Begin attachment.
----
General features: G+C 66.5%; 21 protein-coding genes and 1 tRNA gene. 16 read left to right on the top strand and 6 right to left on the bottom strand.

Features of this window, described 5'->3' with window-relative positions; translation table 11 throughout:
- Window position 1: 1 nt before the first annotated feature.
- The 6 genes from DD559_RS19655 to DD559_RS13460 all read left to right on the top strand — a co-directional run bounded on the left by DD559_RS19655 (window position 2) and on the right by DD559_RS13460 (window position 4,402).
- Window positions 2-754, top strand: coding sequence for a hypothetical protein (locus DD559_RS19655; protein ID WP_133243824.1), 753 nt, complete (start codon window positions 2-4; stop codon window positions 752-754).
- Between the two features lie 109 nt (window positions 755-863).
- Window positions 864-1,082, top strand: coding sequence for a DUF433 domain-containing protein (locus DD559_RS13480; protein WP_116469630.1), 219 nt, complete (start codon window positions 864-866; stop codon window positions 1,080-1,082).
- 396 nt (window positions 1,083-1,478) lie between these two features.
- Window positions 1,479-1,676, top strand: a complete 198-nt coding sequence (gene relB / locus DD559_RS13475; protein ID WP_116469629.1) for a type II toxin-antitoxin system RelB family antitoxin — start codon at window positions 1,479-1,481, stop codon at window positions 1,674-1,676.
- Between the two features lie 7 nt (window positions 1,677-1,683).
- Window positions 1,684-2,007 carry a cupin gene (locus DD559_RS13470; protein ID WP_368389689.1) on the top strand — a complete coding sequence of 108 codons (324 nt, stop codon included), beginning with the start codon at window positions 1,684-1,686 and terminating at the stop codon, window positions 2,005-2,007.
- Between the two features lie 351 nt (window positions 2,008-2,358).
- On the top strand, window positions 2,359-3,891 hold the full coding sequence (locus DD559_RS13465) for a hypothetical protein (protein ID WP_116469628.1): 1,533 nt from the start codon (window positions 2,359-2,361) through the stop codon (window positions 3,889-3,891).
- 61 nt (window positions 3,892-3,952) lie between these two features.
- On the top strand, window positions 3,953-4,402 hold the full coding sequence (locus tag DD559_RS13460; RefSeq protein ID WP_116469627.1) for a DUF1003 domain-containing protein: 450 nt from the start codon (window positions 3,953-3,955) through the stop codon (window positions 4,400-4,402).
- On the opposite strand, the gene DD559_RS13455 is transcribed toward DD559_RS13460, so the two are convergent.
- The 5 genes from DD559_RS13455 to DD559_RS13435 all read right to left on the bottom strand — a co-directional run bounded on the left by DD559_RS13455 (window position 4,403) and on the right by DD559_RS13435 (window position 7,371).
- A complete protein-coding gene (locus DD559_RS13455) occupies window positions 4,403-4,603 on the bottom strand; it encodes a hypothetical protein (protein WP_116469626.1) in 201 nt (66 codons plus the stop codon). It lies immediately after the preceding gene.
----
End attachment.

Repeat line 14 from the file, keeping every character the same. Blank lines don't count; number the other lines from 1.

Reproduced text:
- 61 nt (window positions 3,892-3,952) lie between these two features.